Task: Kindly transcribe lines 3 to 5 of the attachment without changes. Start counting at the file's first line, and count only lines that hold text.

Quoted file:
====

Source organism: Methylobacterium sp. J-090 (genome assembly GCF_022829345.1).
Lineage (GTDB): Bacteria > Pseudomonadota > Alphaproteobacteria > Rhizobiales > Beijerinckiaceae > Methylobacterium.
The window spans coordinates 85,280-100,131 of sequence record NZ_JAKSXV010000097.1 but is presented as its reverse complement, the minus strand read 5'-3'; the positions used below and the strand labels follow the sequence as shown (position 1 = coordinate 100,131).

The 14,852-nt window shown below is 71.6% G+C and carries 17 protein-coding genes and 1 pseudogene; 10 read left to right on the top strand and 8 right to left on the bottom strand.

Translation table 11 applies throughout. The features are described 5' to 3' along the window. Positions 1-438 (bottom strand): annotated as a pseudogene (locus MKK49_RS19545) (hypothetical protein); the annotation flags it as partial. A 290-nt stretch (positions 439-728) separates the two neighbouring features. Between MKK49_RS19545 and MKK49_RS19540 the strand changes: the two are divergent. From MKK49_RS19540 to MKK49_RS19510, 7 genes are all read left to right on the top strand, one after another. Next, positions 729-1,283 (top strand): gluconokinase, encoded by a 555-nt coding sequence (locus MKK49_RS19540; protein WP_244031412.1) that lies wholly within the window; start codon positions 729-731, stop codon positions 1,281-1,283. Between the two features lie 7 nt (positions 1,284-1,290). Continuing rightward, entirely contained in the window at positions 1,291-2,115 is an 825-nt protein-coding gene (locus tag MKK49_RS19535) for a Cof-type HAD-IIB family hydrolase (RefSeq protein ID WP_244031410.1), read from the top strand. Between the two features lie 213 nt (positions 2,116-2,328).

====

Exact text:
The window spans coordinates 85,280-100,131 of sequence record NZ_JAKSXV010000097.1 but is presented as its reverse complement, the minus strand read 5'-3'; the positions used below and the strand labels follow the sequence as shown (position 1 = coordinate 100,131).

The 14,852-nt window shown below is 71.6% G+C and carries 17 protein-coding genes and 1 pseudogene; 10 read left to right on the top strand and 8 right to left on the bottom strand.

Translation table 11 applies throughout. The features are described 5' to 3' along the window. Positions 1-438 (bottom strand): annotated as a pseudogene (locus MKK49_RS19545) (hypothetical protein); the annotation flags it as partial. A 290-nt stretch (positions 439-728) separates the two neighbouring features. Between MKK49_RS19545 and MKK49_RS19540 the strand changes: the two are divergent. From MKK49_RS19540 to MKK49_RS19510, 7 genes are all read left to right on the top strand, one after another. Next, positions 729-1,283 (top strand): gluconokinase, encoded by a 555-nt coding sequence (locus MKK49_RS19540; protein WP_244031412.1) that lies wholly within the window; start codon positions 729-731, stop codon positions 1,281-1,283. Between the two features lie 7 nt (positions 1,284-1,290). Continuing rightward, entirely contained in the window at positions 1,291-2,115 is an 825-nt protein-coding gene (locus tag MKK49_RS19535) for a Cof-type HAD-IIB family hydrolase (RefSeq protein ID WP_244031410.1), read from the top strand. Between the two features lie 213 nt (positions 2,116-2,328).